The report notes ASIF’s “prudential supervision” in “regularly [carrying] out the verification activities of the relevant profiles for the purposes of the prudent, sound and sustainable management of the IOR.”
“In particular, it constantly monitored, both on-site and off-site, the implementation of the Plan of Remedy that the [IOR] prepared following the broad-spectrum General Inspection conducted by ASIF in 2020.”
While ASIF has a wider watching brief for anti-money laundering work in and through Vatican bodies, the only financial institution under its direct supervision remains the IOR, which, despite the scandals around ASIF, is broadly seen as the most credible actor in the fight against corruption.
Many at the IOR will perhaps savor the irony of the ASIF boasting of its close monitoring of the bank’s work to implement further internal reforms — reforms the bank determined for itself — while there is no similar oversight mechanism to inspect ASIF’s work.
The emergence of the IOR as the real driving force for reform, and center of financial credibility in the Vatican has been repeatedly underscored by Pope Francis who, last year, quietly reversed a key provision of his new curial constitution Praedicate Evangelium.
In August last year, Francis issued a rescript to the constitution’s provisions, stripping APSA, the Holy See’s sovereign wealth manager and paymaster department, of its custody of Vatican departmental funds and investments. Instead, the pope ordered all curial departments to move their account balances from all banks, foreign and domestic, to the IOR.
Earlier this year, Francis also renewed the status of the bank to, he said, “make it consistent with the most modern organizational needs, as well as with the operational needs that arise on a daily basis.”
The ASIF annual report, on the other hand, gives a long and detailed description its relationship to the IOR, setting up an unusually lopsided institutional relationship in which the regulator is closely yoked to the bank but the bank doesn’t appear to recognize ASIF at all as part of its constitutive law.
Perhaps the most objective metric by which the ASIF’s progress could be assessed is the number of suspicious financial activity it has flagged to prosecutors, and how well it is working to chase suspicious transactions into other jurisdictions.
By that measure, the ASIF reported this week a record likely to impress most observers.
According to the report, in 2022 the agency received 128 reports of suspicious activity, and ended up passing on 19 reports of its own to the Vatican City’s Office of the Promoter of Justice. Year on year, those figures have been trending up since 2020.
Unpacking those numbers, it is clear that the IOR remains the chief body detecting suspicious activity — 124 of the 128 ASIF reports were flagged by the bank itself.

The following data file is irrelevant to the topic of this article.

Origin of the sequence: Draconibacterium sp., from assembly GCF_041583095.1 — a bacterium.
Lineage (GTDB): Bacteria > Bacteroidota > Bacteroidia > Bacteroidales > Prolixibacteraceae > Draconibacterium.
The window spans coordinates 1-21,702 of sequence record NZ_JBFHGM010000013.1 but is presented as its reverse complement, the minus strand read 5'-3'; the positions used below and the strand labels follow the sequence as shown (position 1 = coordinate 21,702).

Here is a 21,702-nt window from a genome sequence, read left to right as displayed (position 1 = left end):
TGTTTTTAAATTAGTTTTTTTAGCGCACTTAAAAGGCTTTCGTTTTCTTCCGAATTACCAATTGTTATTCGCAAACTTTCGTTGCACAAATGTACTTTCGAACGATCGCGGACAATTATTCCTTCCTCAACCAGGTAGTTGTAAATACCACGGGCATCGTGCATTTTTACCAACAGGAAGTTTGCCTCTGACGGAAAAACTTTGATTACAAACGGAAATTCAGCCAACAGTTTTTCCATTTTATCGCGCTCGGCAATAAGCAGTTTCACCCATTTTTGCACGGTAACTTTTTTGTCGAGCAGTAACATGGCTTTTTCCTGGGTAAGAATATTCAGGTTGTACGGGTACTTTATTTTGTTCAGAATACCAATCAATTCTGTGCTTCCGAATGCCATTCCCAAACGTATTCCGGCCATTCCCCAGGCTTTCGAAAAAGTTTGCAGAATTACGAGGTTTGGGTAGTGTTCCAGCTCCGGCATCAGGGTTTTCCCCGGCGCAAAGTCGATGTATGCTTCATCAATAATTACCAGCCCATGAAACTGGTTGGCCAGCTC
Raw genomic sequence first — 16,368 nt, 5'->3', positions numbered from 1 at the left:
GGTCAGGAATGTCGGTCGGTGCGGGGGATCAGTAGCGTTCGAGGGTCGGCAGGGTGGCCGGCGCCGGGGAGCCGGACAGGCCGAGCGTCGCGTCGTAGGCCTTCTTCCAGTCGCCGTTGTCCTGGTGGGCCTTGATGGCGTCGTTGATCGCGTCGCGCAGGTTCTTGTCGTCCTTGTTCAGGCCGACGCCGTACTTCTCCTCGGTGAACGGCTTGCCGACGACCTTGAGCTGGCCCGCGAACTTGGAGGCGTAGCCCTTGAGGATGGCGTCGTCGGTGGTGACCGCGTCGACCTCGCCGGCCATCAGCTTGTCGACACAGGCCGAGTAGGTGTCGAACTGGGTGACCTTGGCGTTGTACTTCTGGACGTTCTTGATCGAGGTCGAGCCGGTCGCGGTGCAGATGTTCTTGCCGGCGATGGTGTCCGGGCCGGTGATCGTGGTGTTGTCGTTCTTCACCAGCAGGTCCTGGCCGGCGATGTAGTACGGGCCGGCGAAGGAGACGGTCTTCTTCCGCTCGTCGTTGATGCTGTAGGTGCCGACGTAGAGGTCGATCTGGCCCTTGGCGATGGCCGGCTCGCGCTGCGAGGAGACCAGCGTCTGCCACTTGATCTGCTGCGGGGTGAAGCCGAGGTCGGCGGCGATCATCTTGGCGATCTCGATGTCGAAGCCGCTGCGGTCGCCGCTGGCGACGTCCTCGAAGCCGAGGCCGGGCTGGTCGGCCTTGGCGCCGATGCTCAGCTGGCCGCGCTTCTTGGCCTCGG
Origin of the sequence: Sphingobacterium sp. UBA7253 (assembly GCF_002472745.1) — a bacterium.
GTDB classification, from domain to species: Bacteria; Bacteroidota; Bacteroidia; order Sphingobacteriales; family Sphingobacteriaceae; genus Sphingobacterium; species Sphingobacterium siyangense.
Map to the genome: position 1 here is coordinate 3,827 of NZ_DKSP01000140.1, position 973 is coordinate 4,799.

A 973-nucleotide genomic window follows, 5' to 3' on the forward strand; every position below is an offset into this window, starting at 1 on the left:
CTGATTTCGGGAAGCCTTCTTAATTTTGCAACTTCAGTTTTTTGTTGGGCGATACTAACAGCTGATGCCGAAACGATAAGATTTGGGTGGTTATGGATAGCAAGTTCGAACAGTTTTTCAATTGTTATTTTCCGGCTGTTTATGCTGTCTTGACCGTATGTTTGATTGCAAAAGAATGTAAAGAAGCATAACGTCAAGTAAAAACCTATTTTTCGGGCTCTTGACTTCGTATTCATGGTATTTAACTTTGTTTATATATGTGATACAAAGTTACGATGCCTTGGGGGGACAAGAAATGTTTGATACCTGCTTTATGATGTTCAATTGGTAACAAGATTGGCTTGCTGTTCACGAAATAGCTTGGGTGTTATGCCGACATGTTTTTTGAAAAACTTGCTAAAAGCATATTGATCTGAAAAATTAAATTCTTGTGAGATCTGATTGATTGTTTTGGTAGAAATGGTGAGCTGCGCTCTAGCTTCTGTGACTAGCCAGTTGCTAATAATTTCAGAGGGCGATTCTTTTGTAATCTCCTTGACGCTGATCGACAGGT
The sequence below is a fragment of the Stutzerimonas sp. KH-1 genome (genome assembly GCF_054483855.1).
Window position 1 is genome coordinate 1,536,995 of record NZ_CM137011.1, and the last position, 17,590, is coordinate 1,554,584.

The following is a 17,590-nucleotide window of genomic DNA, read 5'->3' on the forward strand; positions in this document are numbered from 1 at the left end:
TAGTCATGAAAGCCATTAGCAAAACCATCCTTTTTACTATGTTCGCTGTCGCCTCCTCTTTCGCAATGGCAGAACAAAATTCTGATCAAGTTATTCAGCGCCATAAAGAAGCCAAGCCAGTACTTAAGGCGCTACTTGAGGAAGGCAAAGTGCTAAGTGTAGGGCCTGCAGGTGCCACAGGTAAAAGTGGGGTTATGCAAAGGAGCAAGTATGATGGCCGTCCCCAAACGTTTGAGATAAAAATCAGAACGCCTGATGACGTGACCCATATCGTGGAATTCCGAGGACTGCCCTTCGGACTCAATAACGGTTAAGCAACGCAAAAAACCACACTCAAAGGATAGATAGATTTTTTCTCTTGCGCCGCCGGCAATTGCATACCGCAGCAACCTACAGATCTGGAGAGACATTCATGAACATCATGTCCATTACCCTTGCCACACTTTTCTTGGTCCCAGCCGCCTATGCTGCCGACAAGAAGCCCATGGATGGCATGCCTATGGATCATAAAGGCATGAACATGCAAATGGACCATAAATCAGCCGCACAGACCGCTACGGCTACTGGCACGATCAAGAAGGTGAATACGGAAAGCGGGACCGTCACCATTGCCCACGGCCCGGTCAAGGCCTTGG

But perhaps more interesting is the origin of the other four flagged transactions, of which two came from “Vatican authorities” and one from a “non-profit organization.” As the new central financial registry, created by Pope Francis in December last year and being overseen by ASIF, begins to take effect, the number of reports coming from other bodies than the IOR will be a likely indicator of how successfully the new registry is being inspected.
Looking at ASIF’s own activity, of the 19 reports handed off to Vatican prosecutors for possible criminal investigation, only seven were first-time referrals; the other 12 reports were supplementary reports on previously flagged activity.
The relatively high number of follow-up reports to prosecutors does suggest real progress in ASIF’s ability to cooperate and investigate internationally. The secondary files sent to prosecutors are, the annual report says, mostly the results of requests for help to financial authorities in other jurisdictions — with 30 such requests going out last year, broadly in line with the year before.
That ASIF appears to be working well with its international counterparts is, for the agency’s credibility, good in itself. And if that work is proving practical, allowing the agency to track suspicious activity starting in the Vatican across borders, it will be taken as evidence that the watchdog is being proactive in its work, and not just shuffling paper from the IOR to the POJ’s office.
But, longer term, the real test of ASIF’s effectiveness will be in the number of prosecutions and convictions which result from its work. In its last report on the Vatican’s financial health, Moneyval Moneyval highlighted the “under-resourcing on both prosecutorial and law enforcement sides, and insufficient specialization of financial investigators until comparatively recently.”
Vatican efforts to bring financial crimes to trial and secure convictions have been “modest,” Moneyval concluded.
Annual reports to one side, the real test for ASIF is for it to become better known for supplying Vatican prosecutors with prosecutable evidence, not defendants, in court.